More Masks than Jellyfish - Help save the Ocean
Research has found that the world risks having more masks than jellyfish in the oceans in the near future due to the consequences of producing billions of items of personal protective equipment (PPE) to fight COVID-19.
It’s therefore not difficult to see why conservationists around the world are sounding the alarm over where all these single-use products are ending up as millions of gloves and masks are being used and then thrown away every single day.
Already, some 8 million tonnes of plastics enter our ocean every year, adding to the estimated 150 million tonnes already circulating in marine environments. Since the pandemic this has only intensified. Waterlogged masks, gloves, hand sanitizer bottles and other waste produced as a result of the pandemic are now being found on our seabed’s and washed up on our beaches, joining the day-to-day rubbish already in our ocean ecosystems.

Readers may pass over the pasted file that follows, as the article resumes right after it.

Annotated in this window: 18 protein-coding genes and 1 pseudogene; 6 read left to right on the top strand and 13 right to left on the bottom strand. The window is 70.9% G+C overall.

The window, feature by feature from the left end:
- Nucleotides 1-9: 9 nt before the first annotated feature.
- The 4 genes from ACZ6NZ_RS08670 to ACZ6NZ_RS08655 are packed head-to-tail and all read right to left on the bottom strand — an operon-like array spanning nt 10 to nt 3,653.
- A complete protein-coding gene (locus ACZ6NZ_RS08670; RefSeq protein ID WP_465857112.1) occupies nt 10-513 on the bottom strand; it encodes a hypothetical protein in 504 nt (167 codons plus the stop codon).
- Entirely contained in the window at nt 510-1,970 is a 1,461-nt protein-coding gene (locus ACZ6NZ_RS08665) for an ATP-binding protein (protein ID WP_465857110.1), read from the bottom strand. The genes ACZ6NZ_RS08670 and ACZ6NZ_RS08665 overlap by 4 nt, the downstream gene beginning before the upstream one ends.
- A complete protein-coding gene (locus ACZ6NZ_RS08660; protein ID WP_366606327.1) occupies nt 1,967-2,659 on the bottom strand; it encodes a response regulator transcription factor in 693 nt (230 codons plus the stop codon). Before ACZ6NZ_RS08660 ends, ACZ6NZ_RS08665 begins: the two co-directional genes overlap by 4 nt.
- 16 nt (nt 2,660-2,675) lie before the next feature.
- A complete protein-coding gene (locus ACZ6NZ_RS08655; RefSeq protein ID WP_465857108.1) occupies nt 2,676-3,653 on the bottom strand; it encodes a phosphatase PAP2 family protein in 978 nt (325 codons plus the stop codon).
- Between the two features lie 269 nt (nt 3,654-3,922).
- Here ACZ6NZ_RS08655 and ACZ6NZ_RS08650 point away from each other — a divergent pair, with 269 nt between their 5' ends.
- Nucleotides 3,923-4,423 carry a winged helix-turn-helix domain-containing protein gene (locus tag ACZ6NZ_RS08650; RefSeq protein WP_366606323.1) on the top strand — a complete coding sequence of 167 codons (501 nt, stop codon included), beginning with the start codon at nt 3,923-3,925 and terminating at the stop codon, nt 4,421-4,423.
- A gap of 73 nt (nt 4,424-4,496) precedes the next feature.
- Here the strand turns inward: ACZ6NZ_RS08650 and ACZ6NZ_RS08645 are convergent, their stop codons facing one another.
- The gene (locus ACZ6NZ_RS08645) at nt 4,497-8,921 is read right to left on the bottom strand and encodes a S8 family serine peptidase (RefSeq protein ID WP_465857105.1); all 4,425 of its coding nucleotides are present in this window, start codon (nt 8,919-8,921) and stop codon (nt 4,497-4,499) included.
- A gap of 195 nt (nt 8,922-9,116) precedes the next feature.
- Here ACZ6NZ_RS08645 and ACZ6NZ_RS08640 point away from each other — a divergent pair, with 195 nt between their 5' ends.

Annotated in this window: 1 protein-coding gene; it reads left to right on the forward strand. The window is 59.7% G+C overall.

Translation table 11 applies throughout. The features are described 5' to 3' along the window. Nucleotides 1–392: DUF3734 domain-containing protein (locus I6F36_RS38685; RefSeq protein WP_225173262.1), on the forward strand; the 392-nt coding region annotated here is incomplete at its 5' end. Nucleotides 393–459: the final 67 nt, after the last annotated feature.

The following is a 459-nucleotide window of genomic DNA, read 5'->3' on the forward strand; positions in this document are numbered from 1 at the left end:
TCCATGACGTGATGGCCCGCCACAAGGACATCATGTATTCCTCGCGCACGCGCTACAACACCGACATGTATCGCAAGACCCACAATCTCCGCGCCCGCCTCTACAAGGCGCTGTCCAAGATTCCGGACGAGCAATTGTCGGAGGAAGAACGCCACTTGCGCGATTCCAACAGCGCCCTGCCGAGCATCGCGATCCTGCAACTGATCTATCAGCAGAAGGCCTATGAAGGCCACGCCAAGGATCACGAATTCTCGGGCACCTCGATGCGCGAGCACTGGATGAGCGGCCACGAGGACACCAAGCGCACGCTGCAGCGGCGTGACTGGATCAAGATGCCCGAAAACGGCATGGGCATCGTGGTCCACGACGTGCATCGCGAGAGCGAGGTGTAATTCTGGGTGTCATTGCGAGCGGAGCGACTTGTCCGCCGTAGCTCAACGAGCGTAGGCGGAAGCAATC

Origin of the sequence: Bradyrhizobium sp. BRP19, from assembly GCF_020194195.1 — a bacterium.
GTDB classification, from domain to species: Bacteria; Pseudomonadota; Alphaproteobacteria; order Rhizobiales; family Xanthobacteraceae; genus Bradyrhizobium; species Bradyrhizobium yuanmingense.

One study estimates that in the UK alone, if every person used a single-use face mask a day for a year, it would create an additional 66,000 tonnes of contaminated waste and 57,000 tonnes of plastic packaging. In reaction to this, world leaders and politicians are signaling that it urgently needs to be addressed.
As countries all over the world confront the coronavirus pandemic, these figures’ risk is growing substantially. With a lifespan of 450 years, these masks will have unprecedented environmental consequences for our planet.
Efforts to tackle plastic pollution can help us improve ocean health, tackle climate change, support biodiversity and build sustainable livelihoods, and people need to be educated on the importance of preserving and saving our oceans from such harmful pollution.More
Even before the pandemic, plastic pollution in our oceans was widespread. The problem is now worsening, and poses a clear and present danger to human health and well being. Protecting the planet is a global concern and our collective responsibility, and we need leaders who recognize the gravity and take action, and on a smaller scale, business schools must continue to educate its community on the growing dangers of marine contamination.
BE PART OF THE SOLUTION, NOT THE PROBLEM.
Please use re-recyclable and reusable masks
Silver Life Mask